November 2, 2010
Hello again from sunny California! We are having another great week. I attached a picture of me, María (on the left) and Reina (on the right) at the baptism last Sunday. It was great. Reina, especially, has been waiting since May to be able to be baptized (Alberto has been a bit slow in deciding to be married).
Well, last Thursday, Elder Zwick of the Seventy came, and we had a multi-zone conference with the entire southern half of the mission. It was such a great zone conference (and we had pork barbecue sandwiches for lunch!). President Cook announced some changes that he was making to the mission, because he said that he has been recently worried that our mission is doing "too much scheduling, and too little planning" and said that we all need to think about the difference between "activity" and "accomplishment." It was really good. President Cook is so amazing. It wouldn't surprise me to see him give a talk at General Conference someday.
Then, Elder Zwick gave us a 2-hour lesson. It was great. He started off with the question, "Do you know Jesus Christ?" He told a lot of amazing stories, including one that happened 13 years ago in Brazil. Suddenly, the government decided to restrict the number of religious visas it would give (60 per month, to be divided among all churches applying). Obviously, that wouldn't do for the Church, which at that time already had hundreds of missionaries waiting to get visas to enter Brazil--and more were getting called. Additionally, the Brazilian government imposed a requirement that anybody who applied would need to have at least a bachelor's degree in religious theology (which no Elder in Brazil had). So Elder Zwick (who knows Portuguese) and a Brazilian member were asked to go and meet with the President of Brazil and the Secretary of State and plead the case of the Church. They prepared a presentation to try to show that the time spent by the average missionary in Primary, Young Men, seminary, and religious college classes was equal to a bachelor's degree, so that their missionaries could be considered for the visas...but they said they still had no idea how to ask for a higher allowance of visas.
The day finally came for the meeting, and Elder Zwick and the member (Moroni Torbillon) were sitting outside the president's office, when a secretary told them that the president of Mexico had arrived unexpectedly, and that the president could not meet with them at that time. He said they could either meet now with the Secretary of State and a representative of the president, or they could wait and meet with the president (and risk losing the Secretary of State). They decided to meet at that time with the Secretary of State and the president's representative, who ended up being from the department of Education. Before they could even start their presentation, the representative (who had only been minimally briefed on what the meeting was about), immediately started talking to the secretary of state, and said, "Mr. Secretary, I would like to tell you about two Mormon missionaries that I knew a long time ago. They used to visit my family quite frequently to teach us, and even though my family and I never joined their Church, I have always been impressed with how punctual and professional they always were. They were always on time, very obedient, and always had well-prepared and clear material to talk about. Mr. Secretary, based on personal experience, I would recommend that the Mormon Church be given as many religious visas as they require."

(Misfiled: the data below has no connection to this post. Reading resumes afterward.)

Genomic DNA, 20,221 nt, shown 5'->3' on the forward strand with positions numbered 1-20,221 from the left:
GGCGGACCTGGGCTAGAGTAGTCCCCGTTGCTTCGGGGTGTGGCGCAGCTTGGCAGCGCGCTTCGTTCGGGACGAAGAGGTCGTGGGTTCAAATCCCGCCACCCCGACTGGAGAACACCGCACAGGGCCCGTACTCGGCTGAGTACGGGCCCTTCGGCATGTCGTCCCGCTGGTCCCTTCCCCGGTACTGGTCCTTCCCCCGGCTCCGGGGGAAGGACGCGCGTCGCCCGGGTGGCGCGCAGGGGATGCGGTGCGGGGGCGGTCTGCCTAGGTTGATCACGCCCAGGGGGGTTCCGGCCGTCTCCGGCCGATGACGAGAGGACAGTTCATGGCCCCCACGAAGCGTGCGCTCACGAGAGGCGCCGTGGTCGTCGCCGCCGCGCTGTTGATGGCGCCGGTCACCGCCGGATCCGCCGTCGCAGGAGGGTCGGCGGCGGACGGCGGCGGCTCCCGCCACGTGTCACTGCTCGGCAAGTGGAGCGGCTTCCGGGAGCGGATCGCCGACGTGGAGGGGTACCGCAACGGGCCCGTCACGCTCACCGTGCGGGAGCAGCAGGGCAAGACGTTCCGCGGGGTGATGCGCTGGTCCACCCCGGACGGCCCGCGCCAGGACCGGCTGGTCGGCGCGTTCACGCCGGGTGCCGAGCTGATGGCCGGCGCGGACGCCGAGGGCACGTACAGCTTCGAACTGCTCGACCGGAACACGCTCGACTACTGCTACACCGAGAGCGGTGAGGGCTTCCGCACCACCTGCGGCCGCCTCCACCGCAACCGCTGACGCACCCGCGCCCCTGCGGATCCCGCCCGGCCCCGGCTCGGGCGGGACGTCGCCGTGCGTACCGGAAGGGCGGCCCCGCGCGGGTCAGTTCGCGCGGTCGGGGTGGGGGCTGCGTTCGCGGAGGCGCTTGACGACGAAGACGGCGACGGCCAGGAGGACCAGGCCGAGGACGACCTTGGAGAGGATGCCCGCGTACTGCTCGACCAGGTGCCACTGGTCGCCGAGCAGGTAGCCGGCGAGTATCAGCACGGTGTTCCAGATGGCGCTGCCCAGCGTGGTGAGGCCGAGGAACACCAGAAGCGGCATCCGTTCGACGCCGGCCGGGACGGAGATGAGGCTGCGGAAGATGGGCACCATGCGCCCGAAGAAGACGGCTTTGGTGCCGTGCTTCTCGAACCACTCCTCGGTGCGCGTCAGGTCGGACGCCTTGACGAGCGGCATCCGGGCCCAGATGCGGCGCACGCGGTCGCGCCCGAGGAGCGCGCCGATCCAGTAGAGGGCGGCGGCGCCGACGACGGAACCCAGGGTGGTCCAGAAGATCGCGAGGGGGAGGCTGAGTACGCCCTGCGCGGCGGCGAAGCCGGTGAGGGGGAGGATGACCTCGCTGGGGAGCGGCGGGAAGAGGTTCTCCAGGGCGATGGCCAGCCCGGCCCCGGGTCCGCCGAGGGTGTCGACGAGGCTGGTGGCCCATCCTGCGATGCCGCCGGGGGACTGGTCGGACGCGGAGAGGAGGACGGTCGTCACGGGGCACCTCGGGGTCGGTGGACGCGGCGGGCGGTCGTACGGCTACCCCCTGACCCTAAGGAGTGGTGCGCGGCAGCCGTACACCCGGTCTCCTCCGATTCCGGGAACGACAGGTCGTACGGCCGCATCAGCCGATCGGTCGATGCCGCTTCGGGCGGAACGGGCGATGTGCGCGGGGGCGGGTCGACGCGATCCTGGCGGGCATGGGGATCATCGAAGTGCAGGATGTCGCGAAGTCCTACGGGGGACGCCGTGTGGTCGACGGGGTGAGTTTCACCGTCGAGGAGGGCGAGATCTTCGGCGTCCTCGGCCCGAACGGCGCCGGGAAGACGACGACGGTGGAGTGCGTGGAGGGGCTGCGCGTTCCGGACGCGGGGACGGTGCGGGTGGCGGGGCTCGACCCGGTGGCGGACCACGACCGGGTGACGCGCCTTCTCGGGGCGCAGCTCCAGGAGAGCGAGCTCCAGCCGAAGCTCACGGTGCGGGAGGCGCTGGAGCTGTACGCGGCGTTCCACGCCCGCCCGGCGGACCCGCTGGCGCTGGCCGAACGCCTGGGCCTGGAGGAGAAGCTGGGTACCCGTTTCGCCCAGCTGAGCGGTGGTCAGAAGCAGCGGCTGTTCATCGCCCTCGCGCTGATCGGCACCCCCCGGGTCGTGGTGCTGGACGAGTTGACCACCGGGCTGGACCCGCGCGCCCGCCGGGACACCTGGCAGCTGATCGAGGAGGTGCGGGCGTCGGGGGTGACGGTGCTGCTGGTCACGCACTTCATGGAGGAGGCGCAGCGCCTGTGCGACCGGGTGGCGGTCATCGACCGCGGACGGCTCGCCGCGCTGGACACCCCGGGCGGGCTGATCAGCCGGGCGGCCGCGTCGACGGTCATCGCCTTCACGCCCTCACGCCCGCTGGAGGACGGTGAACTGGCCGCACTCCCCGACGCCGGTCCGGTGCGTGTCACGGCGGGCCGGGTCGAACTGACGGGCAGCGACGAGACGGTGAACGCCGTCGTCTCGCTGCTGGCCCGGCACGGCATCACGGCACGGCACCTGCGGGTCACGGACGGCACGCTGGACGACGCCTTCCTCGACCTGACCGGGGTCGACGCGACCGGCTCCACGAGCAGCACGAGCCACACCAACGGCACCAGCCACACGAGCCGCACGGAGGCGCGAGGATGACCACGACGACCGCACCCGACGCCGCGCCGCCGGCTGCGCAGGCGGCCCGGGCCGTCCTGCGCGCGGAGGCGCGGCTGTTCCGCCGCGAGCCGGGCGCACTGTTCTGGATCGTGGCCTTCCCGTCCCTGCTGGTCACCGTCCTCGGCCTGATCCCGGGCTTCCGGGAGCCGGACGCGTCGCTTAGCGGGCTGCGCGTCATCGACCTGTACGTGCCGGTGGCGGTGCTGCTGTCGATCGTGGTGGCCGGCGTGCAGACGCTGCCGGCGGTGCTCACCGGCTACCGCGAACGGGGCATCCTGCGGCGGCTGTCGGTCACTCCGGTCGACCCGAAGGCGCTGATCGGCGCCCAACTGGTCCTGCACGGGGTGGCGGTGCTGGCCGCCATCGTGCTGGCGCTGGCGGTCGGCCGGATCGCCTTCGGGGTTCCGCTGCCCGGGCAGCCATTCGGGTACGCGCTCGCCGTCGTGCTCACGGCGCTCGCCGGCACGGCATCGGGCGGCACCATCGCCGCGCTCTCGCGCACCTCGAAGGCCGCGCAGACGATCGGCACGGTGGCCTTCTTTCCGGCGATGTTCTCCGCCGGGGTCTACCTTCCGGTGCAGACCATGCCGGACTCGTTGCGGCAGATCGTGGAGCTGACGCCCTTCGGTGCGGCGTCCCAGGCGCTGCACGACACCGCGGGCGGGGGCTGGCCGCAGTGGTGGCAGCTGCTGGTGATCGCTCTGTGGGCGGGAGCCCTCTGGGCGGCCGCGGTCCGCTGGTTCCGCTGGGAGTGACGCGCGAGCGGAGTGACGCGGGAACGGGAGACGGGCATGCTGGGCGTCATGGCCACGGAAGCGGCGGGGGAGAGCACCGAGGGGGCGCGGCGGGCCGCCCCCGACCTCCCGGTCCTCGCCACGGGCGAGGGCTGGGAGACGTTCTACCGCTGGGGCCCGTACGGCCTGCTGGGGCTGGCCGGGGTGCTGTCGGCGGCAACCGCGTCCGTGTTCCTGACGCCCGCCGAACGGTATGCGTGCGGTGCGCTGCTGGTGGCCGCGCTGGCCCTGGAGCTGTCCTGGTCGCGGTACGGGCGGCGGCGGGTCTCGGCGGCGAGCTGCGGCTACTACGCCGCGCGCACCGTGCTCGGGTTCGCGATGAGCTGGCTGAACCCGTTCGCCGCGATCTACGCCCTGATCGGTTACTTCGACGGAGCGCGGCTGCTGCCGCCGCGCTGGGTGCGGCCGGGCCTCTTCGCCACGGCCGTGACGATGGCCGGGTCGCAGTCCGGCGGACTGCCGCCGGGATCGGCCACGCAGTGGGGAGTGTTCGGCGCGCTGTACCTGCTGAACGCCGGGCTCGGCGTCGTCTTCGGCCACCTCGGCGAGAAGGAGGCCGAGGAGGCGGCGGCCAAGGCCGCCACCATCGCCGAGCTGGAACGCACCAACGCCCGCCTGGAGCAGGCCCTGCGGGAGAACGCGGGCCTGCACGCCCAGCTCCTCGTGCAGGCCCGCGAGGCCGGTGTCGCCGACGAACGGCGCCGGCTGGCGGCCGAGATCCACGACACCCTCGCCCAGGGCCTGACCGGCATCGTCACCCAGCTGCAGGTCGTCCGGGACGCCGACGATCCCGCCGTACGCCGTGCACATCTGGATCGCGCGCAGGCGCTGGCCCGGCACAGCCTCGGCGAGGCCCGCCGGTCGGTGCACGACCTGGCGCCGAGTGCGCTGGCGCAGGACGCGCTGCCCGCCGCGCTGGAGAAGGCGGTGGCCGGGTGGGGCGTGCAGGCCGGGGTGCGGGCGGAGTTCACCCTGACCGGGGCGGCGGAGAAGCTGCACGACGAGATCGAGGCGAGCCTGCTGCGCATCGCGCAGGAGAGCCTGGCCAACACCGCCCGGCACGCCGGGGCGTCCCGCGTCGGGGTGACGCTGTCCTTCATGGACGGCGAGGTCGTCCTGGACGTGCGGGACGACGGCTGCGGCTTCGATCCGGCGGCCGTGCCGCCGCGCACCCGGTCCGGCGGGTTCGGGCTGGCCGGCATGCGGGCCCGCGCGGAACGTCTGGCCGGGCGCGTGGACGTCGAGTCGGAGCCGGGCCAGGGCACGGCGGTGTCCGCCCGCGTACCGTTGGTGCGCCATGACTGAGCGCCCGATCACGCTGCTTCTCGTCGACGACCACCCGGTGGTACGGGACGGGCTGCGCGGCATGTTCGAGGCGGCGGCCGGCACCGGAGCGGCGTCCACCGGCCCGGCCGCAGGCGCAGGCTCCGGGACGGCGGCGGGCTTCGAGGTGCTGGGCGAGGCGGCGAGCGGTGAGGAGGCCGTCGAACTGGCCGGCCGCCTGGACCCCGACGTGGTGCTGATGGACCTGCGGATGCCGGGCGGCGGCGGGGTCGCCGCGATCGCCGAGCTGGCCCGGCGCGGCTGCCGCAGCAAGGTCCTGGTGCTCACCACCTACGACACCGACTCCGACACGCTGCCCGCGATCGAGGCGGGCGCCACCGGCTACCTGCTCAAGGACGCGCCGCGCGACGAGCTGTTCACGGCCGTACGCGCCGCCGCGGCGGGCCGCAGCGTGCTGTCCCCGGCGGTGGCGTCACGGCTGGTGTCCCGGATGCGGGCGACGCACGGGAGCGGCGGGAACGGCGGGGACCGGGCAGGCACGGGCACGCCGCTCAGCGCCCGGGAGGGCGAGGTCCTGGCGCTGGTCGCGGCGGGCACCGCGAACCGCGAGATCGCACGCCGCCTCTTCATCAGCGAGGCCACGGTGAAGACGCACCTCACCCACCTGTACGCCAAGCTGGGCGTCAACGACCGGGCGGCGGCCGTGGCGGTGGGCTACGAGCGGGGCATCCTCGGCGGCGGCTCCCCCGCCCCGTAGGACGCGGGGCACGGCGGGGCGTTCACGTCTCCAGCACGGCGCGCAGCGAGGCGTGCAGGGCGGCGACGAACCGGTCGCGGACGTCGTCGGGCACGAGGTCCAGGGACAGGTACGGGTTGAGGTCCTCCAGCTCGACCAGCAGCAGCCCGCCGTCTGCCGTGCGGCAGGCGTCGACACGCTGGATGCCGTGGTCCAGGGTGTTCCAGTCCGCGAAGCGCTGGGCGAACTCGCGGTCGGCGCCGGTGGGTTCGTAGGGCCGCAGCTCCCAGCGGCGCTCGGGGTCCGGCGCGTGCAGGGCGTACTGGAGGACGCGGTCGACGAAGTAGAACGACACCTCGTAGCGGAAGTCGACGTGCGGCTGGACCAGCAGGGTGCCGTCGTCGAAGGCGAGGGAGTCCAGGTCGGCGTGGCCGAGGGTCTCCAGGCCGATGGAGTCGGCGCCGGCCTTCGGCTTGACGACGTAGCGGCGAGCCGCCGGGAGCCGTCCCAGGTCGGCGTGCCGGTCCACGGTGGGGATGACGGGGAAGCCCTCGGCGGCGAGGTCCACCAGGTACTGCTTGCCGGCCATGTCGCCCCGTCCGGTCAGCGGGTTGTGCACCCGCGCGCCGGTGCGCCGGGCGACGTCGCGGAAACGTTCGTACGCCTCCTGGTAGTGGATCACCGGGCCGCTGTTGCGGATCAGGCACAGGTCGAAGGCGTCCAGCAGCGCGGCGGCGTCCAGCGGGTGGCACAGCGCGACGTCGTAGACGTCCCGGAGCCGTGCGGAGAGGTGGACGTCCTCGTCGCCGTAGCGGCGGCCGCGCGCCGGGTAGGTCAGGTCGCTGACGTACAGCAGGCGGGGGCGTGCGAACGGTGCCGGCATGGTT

Elder Zwick said he and Moroni couldn't believe what was happening. The Secretary of State looked at them and said, "How many visas would you like?" Elder Zwick said he asked for 200 per month, and then the Secretary said, "I will personally see to it that you get 60 every week." Elder Zwick said that in the 13 years since then, Brazil has been baptizing about 80,000 people every year----all because of the examples of two missionaries, many years before, who taught a family who didn't want to get baptized. Elder Zwick said to always remember who we are and to show by our actions who we represent. Two obedient missionaries unknowingly saved all of the missionary work in Brazil.
Everything is going great. My second week as a district leader was just as busy as the first, but I'm getting used to it. We are teaching so many great people. An investigator who came to Church on Sunday told us that he felt "something" inside during the Church services, something great, and he said he was in a good mood all the rest of the day. We got to help rip up carpets and move furniture, and Bryan (the kid who brings me everything) even brought me a can of Coors Light the other day (I politely declined). Yesterday at a family home evening, we had these amazing taquitos. They were chicken taquitos, rolled in tortillas, and then placed on a plate and covered in lettuce, chile (salsa), crema (basically, really runny, thin sour cream), queso fresco (crumbly white cheese) and jalapeño peppers. It was so good. Although, jalapeño peppers don't seem hot at all to me any more. They seem more like candy.
Also, yesterday, I ate for the first time, chapulinas, which are.....(prepare yourself)......grasshoppers! They are seasoned and then deep-fried, and people eat them in handfuls like peanuts or popcorn (you can still see the legs, too). They were actually not too bad. They tasted sort of like the pretzel salt on giant soft pretzels. Let me know if you want me to send you some. Or, if you prefer, I can get the recipe and you can catch your own. Let me know.
Well, that's about all for today. Enjoy the rest of your week!